Marissa Scavuzzo and Paul Tesar Are Showing That ‘Helper Cells’ Are Much More Than That


NYSCF – Robertson Stem Cell Investigator Alumnus Paul Tesar, DPhil, and NYSCF – Druckenmiller Fellow Marissa Scavuzzo, PhD, of Case Western Reserve University are determined to understand the nervous system, including its long-overlooked support staff: glia. Glia are important cells that live in our brains and intestines that help ensure neurons in both places can do their job of sending signals. Drs. Tesar and Scavuzzo are receiving high-level recognition for their work on these neglected cells.

While we are starting to understand better what glia do in the brain, their exact role in the gut is not well characterized. Dr. Scavuzzo aims to illuminate how glia are contributing to the gastrointestinal system, with implications for treating GI disorders. Her work just earned her the coveted Eppendorf & Science Prize for Neurobiology, which acknowledges the increasingly active and important role of neurobiology in advancing our understanding of the functioning of the brain and the nervous system.

“It’s still surreal,” Dr. Scavuzzo said in a press release from Case Western. “I am grateful to Eppendorf and Science for their recognition of my work, and will be forever grateful to my postdoctoral mentor, Dr. Paul Tesar, who played a crucial role in fostering my research in his lab. My long-term research goal is to understand the molecular underpinnings of enteric glia’s functional states in both health and disease.”

“Marissa is a superstar,” said Dr. Tesar. “I am so proud of her for receiving this prestigious award that recognizes her groundbreaking science.”

This isn’t the only award Dr. Scavuzzo has received recently. Her poster presentation on this work won runner-up at the 2023 NYSCF Conference poster competition, which featured more than 100 posters. 

Dr. Scavuzzo with NYSCF’s Dr. Raeka Aiyar and fellow poster presenter awardee Michael Fernando

Dr. Tesar, winner of the 2017 NYSCF – Robertson Stem Cell Prize, has made seminal discoveries in work on glia that are advancing treatments for diseases like multiple sclerosis. He is developing a remyelination therapy for multiple sclerosis via his company Convelo Therapeutics, as well as a therapy for Pelizaeus Merzbacher disease, licensed to Ionis Pharmaceuticals, which will begin clinical trials in 2024.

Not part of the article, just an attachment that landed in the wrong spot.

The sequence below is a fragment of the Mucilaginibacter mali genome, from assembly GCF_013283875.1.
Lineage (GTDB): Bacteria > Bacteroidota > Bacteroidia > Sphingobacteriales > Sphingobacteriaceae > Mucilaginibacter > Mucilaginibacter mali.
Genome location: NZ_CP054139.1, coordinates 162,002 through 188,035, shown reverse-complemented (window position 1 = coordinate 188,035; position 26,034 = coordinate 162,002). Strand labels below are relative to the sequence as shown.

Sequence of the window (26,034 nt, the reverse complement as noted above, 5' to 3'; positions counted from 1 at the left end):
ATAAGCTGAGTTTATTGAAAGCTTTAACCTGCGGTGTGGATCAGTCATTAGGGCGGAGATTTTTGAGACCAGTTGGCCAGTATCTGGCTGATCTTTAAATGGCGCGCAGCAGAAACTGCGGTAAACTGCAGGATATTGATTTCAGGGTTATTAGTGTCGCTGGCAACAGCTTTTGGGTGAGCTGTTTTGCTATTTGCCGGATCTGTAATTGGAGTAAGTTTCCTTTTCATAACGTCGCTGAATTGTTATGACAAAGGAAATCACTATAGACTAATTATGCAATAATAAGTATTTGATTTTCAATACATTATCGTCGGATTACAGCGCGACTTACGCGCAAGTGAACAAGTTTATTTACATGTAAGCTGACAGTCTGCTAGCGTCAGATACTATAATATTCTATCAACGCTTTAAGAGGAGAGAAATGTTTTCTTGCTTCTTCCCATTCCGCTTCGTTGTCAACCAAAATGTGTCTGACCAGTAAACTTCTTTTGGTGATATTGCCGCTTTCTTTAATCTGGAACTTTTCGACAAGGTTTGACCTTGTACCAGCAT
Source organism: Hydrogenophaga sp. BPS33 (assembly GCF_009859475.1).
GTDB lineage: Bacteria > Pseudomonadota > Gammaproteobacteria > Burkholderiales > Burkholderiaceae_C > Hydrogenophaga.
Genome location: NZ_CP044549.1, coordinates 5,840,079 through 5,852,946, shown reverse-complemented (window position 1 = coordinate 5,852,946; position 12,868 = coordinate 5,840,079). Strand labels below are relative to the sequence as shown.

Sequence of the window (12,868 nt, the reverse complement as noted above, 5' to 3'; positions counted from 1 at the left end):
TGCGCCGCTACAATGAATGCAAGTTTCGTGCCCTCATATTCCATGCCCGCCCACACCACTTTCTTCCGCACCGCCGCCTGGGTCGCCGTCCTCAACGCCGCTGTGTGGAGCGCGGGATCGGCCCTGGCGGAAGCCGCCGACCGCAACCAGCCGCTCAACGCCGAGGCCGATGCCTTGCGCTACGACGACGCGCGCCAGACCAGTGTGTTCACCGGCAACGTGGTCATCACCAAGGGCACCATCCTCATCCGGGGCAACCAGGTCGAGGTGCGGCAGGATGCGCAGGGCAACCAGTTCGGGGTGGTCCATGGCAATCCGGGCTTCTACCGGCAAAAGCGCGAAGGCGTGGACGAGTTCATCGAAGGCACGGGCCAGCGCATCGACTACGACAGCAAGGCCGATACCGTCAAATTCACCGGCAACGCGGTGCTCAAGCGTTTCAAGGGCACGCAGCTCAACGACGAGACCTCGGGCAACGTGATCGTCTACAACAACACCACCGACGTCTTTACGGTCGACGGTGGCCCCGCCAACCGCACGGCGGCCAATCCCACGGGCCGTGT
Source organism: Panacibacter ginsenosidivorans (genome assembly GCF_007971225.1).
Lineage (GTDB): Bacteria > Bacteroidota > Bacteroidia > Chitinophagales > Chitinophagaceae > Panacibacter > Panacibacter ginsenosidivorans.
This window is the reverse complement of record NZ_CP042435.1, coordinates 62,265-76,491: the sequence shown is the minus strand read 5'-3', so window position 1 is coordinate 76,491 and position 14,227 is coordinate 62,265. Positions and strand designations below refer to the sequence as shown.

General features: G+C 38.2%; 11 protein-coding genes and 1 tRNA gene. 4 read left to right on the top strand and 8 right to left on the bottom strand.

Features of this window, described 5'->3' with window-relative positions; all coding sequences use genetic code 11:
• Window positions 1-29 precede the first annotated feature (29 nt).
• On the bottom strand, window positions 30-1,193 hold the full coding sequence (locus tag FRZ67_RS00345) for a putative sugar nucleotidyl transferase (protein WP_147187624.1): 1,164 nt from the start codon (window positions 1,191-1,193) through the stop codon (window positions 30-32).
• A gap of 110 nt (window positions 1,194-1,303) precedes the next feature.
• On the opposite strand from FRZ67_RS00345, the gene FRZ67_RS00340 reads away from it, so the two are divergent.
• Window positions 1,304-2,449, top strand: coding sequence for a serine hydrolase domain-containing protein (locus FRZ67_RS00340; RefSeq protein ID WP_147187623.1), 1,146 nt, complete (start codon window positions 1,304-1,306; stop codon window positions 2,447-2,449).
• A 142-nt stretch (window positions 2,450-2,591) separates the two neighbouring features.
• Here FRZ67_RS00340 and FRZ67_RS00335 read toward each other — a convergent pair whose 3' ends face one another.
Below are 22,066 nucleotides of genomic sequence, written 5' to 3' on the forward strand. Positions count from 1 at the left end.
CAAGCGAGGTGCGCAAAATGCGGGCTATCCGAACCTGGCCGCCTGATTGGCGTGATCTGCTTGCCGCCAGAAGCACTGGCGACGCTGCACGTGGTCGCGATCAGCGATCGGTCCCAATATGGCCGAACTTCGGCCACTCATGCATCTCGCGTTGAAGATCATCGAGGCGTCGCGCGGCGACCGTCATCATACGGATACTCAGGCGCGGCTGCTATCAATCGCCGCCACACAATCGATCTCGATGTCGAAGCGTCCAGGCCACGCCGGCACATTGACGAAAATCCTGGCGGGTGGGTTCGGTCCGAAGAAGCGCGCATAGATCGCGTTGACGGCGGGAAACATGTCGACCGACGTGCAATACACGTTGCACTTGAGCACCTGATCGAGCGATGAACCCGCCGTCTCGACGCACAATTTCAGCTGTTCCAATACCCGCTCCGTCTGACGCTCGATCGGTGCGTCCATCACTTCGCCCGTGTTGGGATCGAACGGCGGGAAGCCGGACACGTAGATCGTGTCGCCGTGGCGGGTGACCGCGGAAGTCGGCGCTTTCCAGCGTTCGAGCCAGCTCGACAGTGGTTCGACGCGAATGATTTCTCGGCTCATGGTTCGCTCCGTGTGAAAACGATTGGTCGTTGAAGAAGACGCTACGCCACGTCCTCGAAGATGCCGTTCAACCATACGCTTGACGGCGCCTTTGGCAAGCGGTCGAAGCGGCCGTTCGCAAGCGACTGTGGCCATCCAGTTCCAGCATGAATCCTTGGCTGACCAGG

Excitingly, Case Western School of Medicine recently announced they will launch an Institute for Glial Sciences, which will be directed by Dr. Tesar. 

“The Institute for Glial Sciences is a manifestation of our collective aspiration to deepen the understanding of glial cells,” Dr. Tesar said in a press release. “These integral components of our nervous systems have long been overshadowed, and through the institute, we aim to shed light on their complexity, developing treatments that could revolutionize how we approach neurological care.”

“The Institute for Glial Sciences aims to build from recent accomplishments,” he continued, “propelling new breakthroughs in glial science and offering new hope for treatment of neurological diseases.”

Drs. Scavuzzo and Tesar working with high school students. Credit: Mike Holden

When they aren’t getting to the bottom of glia, you can find Drs. Tesar and Scavuzzo out in the community, bringing science to young students and advocating for more diversity in the field. Dr. Scavuzzo co-founded a program called Rise Up: Northeast Ohio that brings hands-on science to classrooms in the area.

“We’re really getting kids excited about science and learning, and really being able to design their own experiences,” Dr. Tesar told ABC News, Cleveland.

“We hope that they walk away knowing they can be scientists, but they can also do anything that they want to and a lot of these skills are things that can apply to any career.” added Dr. Scavuzzo.

Read more about Dr. Scavuzzo’s research here.

Diseases & Conditions:

Multiple Sclerosis, Neurobiology

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